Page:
Naval Commander retires, helps inspires veterans to look forward to life after the military

Faculty spotlight

Naval Commander retires, helps inspires veterans to look forward to life after the military

Shanice Davis, Features Editor


Patricia Reily, Director of the Veterans Center, dedicated 20 years of her life to the Navy before retiring as a commander, giving up what she loved most in order to be with her family.

Reily received her bachelor’s degree in Journalism from the University of Minnesota with a minor in Political Science. After working as a journalist, she joined the Navy in 1974 and went to Officer Candidate School at the end of Vietnam.

During this time there were many views on the war in Vietnam.

“I wanted to join the military to check it out and see it from the other side and I wanted to do what I could to support that group of people,” said Reily.

While active, Reily was sent to many places including a naval air station in Northern California, the Philippines, San Diego, San Francisco, Philadelphia, Rhode Island and Japan.

While in the Navy she attended graduate school in order to obtain her masters in Organizational Analysis at the Navy postgraduate school. After that, she received another master’s degree in Global Security and Strategic Planning at the Naval War College. But her education wasn’t finished yet; after receiving two master’s degrees, she went to the University of San Francisco to get her doctorate in Education.

During her educational career, while in the military, Reily did the Navy’s first study on sexual harassment, wrote the Navy’s first policy on sexual harassment and did the Navy’s first workshop on sexual harassment. It is these accomplishments that she deems the highlight of her military career.

“Doing the first study on sexual harassment and making women and men in the military aware of what sexual harassment was, was a highlight because we didn’t even have a word for it in those days,” said Reily.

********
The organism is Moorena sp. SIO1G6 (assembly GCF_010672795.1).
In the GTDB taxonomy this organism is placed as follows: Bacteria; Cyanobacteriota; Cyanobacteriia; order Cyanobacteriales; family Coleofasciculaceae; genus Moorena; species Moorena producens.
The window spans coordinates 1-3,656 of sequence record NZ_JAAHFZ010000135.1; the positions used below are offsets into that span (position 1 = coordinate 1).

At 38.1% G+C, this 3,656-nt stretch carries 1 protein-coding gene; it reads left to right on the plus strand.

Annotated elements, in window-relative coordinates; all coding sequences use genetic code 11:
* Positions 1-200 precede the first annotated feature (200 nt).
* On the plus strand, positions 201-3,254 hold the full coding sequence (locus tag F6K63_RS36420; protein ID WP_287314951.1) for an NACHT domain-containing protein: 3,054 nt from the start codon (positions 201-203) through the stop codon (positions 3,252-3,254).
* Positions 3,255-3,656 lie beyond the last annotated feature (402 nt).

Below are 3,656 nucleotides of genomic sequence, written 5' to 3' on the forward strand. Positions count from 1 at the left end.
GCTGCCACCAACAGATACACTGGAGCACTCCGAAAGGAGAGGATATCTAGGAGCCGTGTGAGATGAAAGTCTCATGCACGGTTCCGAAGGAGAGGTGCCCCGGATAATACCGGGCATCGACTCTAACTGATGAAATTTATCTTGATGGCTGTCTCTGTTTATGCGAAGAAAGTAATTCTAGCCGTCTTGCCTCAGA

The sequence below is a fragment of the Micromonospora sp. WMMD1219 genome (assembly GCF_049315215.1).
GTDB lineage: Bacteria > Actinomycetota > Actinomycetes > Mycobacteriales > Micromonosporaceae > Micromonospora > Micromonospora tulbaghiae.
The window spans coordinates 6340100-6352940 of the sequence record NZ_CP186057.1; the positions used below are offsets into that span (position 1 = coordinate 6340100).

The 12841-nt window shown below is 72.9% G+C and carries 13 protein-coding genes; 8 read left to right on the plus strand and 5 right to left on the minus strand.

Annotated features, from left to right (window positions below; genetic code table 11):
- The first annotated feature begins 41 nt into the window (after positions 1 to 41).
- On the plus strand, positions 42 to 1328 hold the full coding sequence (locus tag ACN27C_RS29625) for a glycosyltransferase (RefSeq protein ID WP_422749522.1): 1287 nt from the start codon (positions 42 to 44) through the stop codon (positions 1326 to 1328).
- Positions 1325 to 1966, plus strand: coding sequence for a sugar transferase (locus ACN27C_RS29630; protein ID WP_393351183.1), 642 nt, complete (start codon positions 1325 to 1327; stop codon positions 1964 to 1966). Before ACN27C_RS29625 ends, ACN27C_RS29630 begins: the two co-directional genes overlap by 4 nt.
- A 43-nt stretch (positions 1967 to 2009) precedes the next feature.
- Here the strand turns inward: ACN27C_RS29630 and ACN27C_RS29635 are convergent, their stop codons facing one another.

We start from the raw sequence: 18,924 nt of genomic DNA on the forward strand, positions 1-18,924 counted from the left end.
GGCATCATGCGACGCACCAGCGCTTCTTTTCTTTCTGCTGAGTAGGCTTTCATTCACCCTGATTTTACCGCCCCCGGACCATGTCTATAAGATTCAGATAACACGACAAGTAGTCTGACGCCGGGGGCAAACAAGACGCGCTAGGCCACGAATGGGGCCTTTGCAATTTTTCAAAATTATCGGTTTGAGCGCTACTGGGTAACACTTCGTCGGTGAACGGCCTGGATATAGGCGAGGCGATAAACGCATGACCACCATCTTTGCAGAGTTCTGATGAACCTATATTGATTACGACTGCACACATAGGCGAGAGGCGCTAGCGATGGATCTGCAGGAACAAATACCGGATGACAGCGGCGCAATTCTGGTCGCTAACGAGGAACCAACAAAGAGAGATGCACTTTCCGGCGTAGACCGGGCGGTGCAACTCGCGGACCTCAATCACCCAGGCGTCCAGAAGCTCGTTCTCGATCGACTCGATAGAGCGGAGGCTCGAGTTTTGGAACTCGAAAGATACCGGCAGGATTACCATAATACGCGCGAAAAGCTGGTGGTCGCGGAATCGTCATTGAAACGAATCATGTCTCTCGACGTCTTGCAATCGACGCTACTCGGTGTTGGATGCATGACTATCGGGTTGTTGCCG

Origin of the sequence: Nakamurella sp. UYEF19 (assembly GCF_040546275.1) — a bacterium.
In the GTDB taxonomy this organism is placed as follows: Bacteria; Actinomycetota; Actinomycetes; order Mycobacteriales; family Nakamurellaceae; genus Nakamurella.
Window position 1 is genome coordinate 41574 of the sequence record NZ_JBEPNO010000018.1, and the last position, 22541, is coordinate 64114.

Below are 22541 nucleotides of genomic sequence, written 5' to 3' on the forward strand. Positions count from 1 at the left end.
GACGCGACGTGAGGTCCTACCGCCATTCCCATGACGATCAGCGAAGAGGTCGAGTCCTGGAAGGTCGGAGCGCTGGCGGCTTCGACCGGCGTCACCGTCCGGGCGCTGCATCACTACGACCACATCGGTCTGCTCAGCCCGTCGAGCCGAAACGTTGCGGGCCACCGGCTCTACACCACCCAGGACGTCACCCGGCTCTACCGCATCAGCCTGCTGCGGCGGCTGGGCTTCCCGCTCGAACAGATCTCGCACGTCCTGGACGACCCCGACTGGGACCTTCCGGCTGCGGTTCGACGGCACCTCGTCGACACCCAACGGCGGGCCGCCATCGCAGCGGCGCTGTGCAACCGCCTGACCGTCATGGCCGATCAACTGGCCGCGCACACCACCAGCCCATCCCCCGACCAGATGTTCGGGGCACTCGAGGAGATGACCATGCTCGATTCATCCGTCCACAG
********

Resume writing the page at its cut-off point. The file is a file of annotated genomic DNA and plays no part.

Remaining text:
Reily advanced quickly through her military career; however, she was married with children and the demands of a military career became very difficult on her family.

Reily said, even though she loved the Navy, in her heart she felt that she could no longer put her career first, because it wasn’t fair to her family.

“To wake up in the middle of the night and think, ‘I can’t do this to my family anymore’ was a pivotal moment. I accepted the orders. I was going to do it. It would mean that I was going to move up north, and my family was going to stay here [San Diego], and my husband was going to take over the primary care of the kids.

“After I made this decision, I felt this loss, a void, a pain to give up something I had wanted to do. It was that transition after the military that was really difficult, that’s why I love my job now, because I’m helping others make that transition and showing them that there’s life after the military,” said Reily.

Reily said that her time in the military has taught her many things including being part of something bigger than herself, taking care of people, trusting in colleagues, flexibility, integrity, not playing the victim, taking control of her life and creating an appreciation for diversity.

Since she has been out, Reily has been working with the military population to help make a difference in their lives and make a connection with them, as she is no stranger to the feeling that veterans get transitioning back into civilian life.

“I learned a lot about leadership, management, myself; I learned that I could do things that I never thought I could do. The Navy made me do it and I wouldn’t have done it on my own, and I had great confidence as a result of the Navy making me do it.”